Beijing plays on people’s fear to stop dissent as June 4 nears
Chang Ping says Beijing not only has set out to silence its critics as June 4 nears, but it tries to keep things quiet by exploiting other people's worry for the detainees' safety
In the run-up to the 25th anniversary of the Tiananmen Square protests, the Chinese government has gone on the offensive. Citing various absurd reasons, it has detained a large number of people who have either criticised the government in the past or whom authorities believe may do so. They include the respected human rights lawyer Pu Zhiqiang , retired academic Xu Youyu and political activist Hu Shigen .
Their arrests have sparked international concern. Many from around the world - from international organisations and well-known academics to ordinary people - have raised their voice in protest.
By contrast, the detainees' family members have largely kept quiet and avoided talking to the media. Some of them might simply not want to be in the news, but their bigger worry is angering the government; by speaking out, they fear they will provoke harsher treatment of their loved ones in retaliation.
Some family members were directly warned by the government not to accept interview requests from foreign media (the local media would not dare to interview them), and not to express their views on the internet. Their phones are likely to have been bugged, and secret police shadow them wherever they go.
I understand their difficulties. They know well that their loved ones did not break the law, but were jailed for speaking out on sensitive issues or for challenging the authority of the government. In China then as now, an emperor's displeasure is cause for arresting someone; his rage is reason enough to punish that person.
I'm reminded of a heated argument I witnessed in Chengdu in 2010. Activist Tan Zuoren had just been sentenced to five years in jail for "inciting subversion of state power" after he exposed the shoddy construction of school buildings that collapsed in the 2008 Sichuan earthquake and published an online article on the June 4 movement.
A woman who claimed to be a good friend of Tan's laid into his lawyer, Pu Zhiqiang, for contributing to his heavy sentence by accepting foreign media interviews despite a government warning not to do so, for the selfish reason of boosting Pu's own profile. She also blamed Pu for angering the Sichuan authorities by taking part in the production of dissident artist Ai Weiwei's film, Disturbing the Peace (or Laoma Tihua in Chinese), which documented police abuse there.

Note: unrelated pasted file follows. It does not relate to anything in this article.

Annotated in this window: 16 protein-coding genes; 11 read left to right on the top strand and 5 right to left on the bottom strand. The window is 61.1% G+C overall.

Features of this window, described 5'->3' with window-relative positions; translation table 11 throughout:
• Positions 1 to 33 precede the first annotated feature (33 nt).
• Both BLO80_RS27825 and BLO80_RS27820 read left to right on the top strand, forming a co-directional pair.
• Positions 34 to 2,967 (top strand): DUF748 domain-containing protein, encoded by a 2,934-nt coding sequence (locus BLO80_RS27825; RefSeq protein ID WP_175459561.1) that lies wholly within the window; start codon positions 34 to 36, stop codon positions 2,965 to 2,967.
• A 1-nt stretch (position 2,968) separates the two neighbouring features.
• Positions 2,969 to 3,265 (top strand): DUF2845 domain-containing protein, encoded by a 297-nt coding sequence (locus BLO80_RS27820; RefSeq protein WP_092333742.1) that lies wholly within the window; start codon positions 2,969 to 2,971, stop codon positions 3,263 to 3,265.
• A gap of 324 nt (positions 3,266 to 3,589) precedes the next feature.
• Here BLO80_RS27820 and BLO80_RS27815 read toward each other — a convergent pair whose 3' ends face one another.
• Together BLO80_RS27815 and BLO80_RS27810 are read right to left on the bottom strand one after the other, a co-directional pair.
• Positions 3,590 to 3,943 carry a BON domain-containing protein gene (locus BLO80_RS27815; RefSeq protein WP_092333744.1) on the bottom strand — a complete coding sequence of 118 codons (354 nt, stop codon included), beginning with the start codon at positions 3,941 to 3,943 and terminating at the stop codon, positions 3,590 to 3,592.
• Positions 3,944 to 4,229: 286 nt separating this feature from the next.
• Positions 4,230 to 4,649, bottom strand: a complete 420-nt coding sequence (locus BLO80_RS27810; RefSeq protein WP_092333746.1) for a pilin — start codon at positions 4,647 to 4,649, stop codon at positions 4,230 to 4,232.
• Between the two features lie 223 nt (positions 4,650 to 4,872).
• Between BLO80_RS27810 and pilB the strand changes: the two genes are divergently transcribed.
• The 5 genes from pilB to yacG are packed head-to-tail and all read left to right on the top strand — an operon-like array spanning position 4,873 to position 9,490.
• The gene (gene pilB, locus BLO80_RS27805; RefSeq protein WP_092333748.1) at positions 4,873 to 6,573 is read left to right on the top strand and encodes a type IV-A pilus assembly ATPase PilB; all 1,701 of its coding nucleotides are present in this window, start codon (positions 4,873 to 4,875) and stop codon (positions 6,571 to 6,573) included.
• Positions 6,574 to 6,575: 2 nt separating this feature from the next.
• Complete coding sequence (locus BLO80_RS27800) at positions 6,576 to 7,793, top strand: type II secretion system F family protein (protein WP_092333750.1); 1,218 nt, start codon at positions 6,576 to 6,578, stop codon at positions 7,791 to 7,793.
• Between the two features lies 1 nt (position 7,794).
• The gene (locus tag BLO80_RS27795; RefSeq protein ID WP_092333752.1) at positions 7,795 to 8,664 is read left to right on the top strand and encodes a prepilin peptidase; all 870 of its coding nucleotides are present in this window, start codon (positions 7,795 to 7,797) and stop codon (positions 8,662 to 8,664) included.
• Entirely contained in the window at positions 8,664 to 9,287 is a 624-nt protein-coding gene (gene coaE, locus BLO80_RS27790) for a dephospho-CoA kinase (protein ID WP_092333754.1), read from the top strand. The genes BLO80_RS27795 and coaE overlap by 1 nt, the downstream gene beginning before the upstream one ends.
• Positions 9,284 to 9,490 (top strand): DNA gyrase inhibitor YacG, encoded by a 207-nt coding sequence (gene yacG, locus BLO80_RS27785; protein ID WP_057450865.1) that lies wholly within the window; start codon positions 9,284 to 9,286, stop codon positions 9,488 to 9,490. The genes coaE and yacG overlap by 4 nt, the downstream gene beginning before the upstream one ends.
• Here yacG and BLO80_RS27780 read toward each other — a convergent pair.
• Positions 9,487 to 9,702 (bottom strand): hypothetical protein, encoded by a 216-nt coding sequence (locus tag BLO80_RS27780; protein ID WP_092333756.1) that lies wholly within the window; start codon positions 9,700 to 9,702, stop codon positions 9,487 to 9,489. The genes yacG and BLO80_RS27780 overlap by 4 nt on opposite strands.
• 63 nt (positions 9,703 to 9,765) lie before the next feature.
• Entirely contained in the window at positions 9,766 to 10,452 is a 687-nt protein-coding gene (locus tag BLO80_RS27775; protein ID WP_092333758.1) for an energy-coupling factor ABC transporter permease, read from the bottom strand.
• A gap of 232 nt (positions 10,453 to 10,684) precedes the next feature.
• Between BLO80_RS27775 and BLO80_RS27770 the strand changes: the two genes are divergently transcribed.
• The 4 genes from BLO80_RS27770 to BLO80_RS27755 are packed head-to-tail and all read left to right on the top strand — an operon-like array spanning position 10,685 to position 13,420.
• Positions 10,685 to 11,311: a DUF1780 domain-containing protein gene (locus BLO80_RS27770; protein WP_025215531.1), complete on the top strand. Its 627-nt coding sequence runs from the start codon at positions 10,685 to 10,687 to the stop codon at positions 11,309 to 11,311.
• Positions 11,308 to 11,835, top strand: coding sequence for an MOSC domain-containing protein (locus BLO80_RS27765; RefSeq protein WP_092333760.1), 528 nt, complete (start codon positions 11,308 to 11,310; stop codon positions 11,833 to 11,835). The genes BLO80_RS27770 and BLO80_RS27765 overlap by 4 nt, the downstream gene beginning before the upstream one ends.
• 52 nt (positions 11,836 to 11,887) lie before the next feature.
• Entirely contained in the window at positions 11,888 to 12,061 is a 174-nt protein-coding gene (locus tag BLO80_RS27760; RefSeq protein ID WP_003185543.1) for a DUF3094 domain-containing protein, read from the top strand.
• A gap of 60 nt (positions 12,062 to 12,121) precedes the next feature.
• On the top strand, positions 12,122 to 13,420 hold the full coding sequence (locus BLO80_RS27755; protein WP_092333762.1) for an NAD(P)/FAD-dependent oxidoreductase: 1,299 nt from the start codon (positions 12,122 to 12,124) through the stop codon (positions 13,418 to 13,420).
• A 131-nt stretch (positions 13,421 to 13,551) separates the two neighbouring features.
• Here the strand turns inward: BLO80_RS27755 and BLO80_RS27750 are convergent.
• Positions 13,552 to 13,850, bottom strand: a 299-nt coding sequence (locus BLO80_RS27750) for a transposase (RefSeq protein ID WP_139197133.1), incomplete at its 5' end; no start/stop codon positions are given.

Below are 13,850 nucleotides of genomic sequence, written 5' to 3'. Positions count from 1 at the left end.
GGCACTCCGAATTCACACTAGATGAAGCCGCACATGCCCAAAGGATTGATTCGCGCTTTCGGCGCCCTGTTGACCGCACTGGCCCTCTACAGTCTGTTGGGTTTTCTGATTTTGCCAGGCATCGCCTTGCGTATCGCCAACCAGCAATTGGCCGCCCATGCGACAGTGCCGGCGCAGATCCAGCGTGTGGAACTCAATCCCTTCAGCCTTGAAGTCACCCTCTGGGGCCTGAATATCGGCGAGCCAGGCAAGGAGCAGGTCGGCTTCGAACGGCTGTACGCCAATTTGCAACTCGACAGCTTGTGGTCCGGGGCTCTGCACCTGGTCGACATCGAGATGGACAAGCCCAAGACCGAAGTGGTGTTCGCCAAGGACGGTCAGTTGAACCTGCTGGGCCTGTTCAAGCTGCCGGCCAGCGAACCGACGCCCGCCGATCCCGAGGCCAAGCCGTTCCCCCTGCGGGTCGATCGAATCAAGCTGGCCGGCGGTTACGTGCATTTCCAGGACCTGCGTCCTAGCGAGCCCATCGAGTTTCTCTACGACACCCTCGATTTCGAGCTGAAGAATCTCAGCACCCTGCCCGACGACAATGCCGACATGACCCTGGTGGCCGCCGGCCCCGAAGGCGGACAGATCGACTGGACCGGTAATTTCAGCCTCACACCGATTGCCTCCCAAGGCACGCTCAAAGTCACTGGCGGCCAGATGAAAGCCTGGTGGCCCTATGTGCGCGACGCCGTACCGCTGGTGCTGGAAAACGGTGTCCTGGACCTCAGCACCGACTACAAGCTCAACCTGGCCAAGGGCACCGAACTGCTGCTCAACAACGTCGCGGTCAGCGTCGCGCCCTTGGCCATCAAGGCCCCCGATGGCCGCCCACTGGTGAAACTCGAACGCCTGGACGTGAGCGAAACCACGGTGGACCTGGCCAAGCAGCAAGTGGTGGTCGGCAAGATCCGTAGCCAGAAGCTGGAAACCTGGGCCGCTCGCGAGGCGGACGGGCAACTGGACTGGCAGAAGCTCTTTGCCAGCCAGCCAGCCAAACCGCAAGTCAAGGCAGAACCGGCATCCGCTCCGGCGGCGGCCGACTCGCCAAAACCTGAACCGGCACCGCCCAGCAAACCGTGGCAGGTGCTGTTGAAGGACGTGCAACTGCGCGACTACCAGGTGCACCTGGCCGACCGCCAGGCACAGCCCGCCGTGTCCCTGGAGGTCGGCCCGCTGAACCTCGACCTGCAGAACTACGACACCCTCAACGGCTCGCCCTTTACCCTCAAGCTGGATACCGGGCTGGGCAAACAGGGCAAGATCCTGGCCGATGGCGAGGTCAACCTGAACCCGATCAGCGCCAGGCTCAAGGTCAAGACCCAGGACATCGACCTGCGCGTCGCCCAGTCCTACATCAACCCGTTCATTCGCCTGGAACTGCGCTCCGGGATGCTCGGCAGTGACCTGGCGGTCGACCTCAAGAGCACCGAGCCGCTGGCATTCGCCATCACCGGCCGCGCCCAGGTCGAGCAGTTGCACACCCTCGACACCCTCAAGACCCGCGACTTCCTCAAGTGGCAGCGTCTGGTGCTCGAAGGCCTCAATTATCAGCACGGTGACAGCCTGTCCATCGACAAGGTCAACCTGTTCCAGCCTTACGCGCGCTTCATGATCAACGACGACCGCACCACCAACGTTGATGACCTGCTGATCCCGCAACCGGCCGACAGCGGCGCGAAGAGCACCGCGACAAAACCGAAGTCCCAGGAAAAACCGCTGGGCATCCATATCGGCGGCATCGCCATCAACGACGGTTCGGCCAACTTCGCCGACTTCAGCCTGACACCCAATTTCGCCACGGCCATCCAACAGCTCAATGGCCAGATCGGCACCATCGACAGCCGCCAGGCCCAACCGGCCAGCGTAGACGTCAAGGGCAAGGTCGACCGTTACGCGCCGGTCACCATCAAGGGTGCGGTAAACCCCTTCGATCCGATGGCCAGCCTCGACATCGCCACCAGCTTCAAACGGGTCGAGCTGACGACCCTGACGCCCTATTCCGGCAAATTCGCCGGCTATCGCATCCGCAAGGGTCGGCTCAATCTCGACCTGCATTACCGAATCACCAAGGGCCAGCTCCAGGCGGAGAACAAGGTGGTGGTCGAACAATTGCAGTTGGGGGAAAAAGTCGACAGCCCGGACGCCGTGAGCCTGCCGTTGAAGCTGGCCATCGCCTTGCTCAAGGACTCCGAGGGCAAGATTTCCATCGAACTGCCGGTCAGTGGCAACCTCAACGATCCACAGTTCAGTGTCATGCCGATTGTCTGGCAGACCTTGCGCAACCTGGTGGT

Some people defended Pu, pointing out that Tan himself had made it his life's work to expose government misdeeds and speak up against any "black-box operations". If he had wanted to protect himself and was willing to play nice with the government, he would not have done the things he did.
Nevertheless, the woman and her supporters countered, even if Tan had been willing to sacrifice himself, his lawyer, friends and family should have protected him, even if they had to suffer the humiliation of being called government sympathisers.
Today, Pu himself is in trouble, and his case brings up the same issue, the same debate. This exposes the hypocrisy of China's rule of law. So, merely disclosing details of the case and voicing protest can lead to a heavier sentence? Even if this fear was based on mere innuendos and empty threats, such actions are against the law. This shows the Chinese government does not follow the law, but runs the country like a triad boss.
I recently read some news in the official media that was so ridiculous I didn't know whether to laugh or cry: the Guangdong Commission for Discipline Inspection has banned party cadres from addressing their supervisors as lao ban (boss) or lao da (gang leader), and from calling their subordinates ge men (buddy) or xiong di (bro). Such gangland talk is commonly heard in government offices - a true reflection of the reality of Chinese politics, it would seem.
Many people won't agree with this characterisation: they say likening the government to gangsters in fact insults the gangsters, because Chinese officials often resort to tactics even the triads would find beneath them. For example, veteran journalist Gao Yu disappeared for nearly two weeks before appearing on CCTV news "confessing" that she had broken the law by leaking state secrets. The government said she had been "detained according to law". A few days later, when her relatives and lawyer went to the detention centre to see her, they were told there was "no such person" there.
The family members of those who have been wrongfully detained might hope government officials would at least play by triad rules, but they would be wrong. In fact, many little-known dissidents, protesters and petitioners have suffered from even more brutal suppression.
In Tan's case, there is no direct evidence showing that international opprobrium led the government to impose a heavier sentence on him. But there have been countless examples where the pressure of international opinion led to the release of some dissidents.
The Chinese government has a free hand at home to crack down on dissent. As the Chinese economy grows to lead the world, its new generation of leaders might like to pretend they don't care about global opinion but - for now at least - that is not the case.
How things play out in future will affect not just China but the whole world.
Chang Ping is a current affairs commentator writing on politics, society and culture. This commentary is translated from Chinese